Parental investment theory tells us that parents have a limited amount of resources that they can allocate to their offspring.  Given this limitation, some plant species make a small number of large seeds that are endowed with large stores of nutrients that the baby can use while germinating and a thick seed coat to protect it.  The downside of this approach is that the large seed might not disperse very far from its parent and may get shaded out by it.  Other plant species make large numbers of very small seeds that are very poorly supplied with nutrients.  The upside of this approach is that the seeds can be blown to new locations that might be ripe for germination (pine seeds are equipped with wings that facilitate traveling in the breeze when released).  The downside of this approach is that germinating seeds might run out of nutrients before they establish themselves.  This selects for a strong dependence on quickly establishing mutualisms to facilitate nutrient intake from the environment. All pines trees ultimately establish EMF, but the smaller-seeded most invasive plants benefit more from EMF early in development, and thus can travel long distances and still get enough nutrients to invade new habitats.

Lodgepole pines invade a forest in Patagonia. This species produces numerous tiny seeds and is highly invasive. Credit: Martin Nuñez.

The question then becomes, how generalizable are these results to other species and other types of mutualisms? The pattern of large seeds showing decreasing response to EMF has been found in some plant families but not others. There are not a lot of data on the relationship between plant invasiveness and their dependence on other types of mutualisms such as pollinators and animal seed dispersers. Moyano and his colleagues caution us that many factors are involved in biological invasions, which makes it very difficult to anticipate which species will be successful invaders.  

note: the paper that describes this research is from the journal Ecology. The reference is Moyano, J., M. A. Rodriguez-Cabal, and M. A. Nunez. 2020. Highly invasive tree species are more dependent on mutualisms. Ecology 101(5):e02997. 10.1002/ecy.2997. Thanks to the Ecological Society of America for allowing me to use figures from the paper. Copyright © 2020 by the Ecological Society of America. All rights reserved.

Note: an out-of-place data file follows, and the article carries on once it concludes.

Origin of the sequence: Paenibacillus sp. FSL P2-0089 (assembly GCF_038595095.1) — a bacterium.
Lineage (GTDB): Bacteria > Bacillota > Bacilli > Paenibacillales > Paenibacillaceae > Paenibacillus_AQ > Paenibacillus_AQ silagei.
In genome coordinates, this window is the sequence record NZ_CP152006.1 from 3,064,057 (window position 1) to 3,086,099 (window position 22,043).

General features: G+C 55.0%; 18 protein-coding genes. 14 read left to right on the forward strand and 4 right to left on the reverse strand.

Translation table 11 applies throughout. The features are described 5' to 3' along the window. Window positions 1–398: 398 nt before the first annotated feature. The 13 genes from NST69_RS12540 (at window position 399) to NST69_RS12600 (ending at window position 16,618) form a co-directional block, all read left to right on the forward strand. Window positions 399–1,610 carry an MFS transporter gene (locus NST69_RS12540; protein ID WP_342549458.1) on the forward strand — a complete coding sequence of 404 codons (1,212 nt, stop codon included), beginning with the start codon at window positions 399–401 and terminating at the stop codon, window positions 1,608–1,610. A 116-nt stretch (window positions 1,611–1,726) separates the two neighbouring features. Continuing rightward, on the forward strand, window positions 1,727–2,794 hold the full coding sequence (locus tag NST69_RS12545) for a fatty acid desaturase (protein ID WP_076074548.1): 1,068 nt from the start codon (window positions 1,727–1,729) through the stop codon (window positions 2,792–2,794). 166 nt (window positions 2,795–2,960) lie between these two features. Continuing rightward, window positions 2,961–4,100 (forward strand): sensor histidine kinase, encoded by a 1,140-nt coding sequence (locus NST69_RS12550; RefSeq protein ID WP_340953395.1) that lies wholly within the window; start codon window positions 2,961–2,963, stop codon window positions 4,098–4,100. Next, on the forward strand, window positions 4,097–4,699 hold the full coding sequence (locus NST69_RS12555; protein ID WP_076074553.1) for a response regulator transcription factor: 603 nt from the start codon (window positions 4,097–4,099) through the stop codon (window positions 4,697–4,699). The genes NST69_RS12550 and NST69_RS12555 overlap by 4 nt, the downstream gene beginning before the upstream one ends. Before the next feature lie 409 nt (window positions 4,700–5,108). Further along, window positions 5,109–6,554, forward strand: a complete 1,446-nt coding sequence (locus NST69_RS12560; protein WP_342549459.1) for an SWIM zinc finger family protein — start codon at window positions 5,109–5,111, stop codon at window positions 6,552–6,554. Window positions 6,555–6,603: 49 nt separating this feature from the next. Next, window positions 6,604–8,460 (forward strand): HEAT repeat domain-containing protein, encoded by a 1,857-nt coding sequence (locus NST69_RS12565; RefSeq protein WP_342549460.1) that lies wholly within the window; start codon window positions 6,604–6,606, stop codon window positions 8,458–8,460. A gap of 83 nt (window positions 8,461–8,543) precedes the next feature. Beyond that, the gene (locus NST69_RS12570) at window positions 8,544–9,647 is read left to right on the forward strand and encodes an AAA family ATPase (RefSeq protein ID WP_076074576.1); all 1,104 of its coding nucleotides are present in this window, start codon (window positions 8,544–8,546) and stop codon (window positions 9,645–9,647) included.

Hot ants defend plants from elephants

I’ve lost a lot of sleep over ants.  As a spider researcher, I often placed ants on spiderwebs to lure my spiders out of their underground retreats and onto their webs. The problem was that these harvester ants (Pogonmyrmex species) were fierce, so to minimize damage to myself, I was forced to capture them in the very early morning, when they and (alas) I were very sluggish.

acacias_thorn copy

Swollen thorn (domatia) that serves as living quarters for acacia ants. Credit: T. Palmer.

Todd Palmer has worked with ants for many years, including research on ant-plant mutualisms in which acacia trees provide domatia (swollen thorns) as ant living quarters and extrafloral nectaries as ant food, while ants provide protection from herbivores such as elephants, kudus and steenboks.

Similar to my efforts with ants and spiders, Palmer wanted to reduce ant-induced damage to himself and his colleagues, so he often took advantage of early morning ant sluggishness for purposes of manipulating acacia trees. On the other hand, if he wanted to study aggressive responses, he learned that mid-day was best. Recognizing the daily patterns of ant activity got Palmer, Ryan Tamashiro (Palmer’s undergraduate research student) and Patrick Milligan (Palmer’s graduate student) thinking about how these different levels of activity would influence herbivores, many of which tend to be most active during dawn and dusk when temperatures are low and ants are relatively sluggish.